Monday, June 6, 2011

Sweet Defeat

I turn up the news and change the sheets at 6:30 in the morning because there isn't anyone still snug in beds here. My kids are at youth camp, chaperoned by their pastor-dad, and I don't have to creep around quiet in the dark while a family sleeps this summer morn. A family of five minus four leaves me and the dog oddly alone and unsure of what to do with all the tidy quiet.

I used to enjoy being left behind before children, when Mike gallavented with youth groups, to read, and think, and be still. But that was a decade and a half ago, and although I remember who she was back then, I don't really know her anymore. Distance measured in time made us strangers, surprising strangers.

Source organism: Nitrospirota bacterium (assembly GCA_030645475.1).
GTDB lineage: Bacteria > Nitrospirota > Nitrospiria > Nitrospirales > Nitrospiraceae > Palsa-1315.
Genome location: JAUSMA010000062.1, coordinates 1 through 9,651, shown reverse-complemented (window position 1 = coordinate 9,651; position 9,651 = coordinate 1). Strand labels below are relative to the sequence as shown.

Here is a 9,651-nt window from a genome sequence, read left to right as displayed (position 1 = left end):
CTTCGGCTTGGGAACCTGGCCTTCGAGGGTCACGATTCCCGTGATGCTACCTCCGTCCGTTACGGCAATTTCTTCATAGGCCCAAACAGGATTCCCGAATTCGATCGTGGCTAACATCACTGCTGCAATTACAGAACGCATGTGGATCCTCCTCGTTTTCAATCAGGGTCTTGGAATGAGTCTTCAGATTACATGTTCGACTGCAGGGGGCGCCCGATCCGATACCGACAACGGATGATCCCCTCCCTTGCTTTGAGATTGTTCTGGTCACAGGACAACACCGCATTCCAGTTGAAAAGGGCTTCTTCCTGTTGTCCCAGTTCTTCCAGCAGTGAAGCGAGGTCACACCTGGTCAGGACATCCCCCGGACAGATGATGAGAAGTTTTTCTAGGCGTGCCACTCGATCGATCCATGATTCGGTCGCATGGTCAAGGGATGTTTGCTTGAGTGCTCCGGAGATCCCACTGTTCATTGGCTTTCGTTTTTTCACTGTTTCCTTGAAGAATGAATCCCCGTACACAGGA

I washed the dishes before I left for work: a saucepan from steamed milk for my coffee, two spoons, and last night's water glass. They looked lonely in the sink and I couldn't bear it, so I rinsed warm suds, and left the sink a stark empty. Victory.

My goal, every other morning, all day long, as long as I can remember, is to somehow win the battle of mounting dirty dishes in a perpetually cluttered kitchen. Today, there's easy victory before 7:30 am.

The chaos and clutter, my supposed opponent all these years, today surprises me as an old friend, one I miss seeing in my empty sink. I look around at my achieved victory, the kitchen table pristine, the quiet washing machine.

Victory is empty.

I never knew it would be.  I can't wait until my full life returns in stuffed suitcases, sunburns, and revived spirits to fill my home, my washing machine, with the mess that is my life.

I think I prefer defeat, full as it is, over empty victory—any day and every day.

I can only wonder if I will still embrace defeat and stop fighting the age-old battle once they get home. Somehow, I doubt it.

Lord, please don't let me get used to this clean house. Amen.

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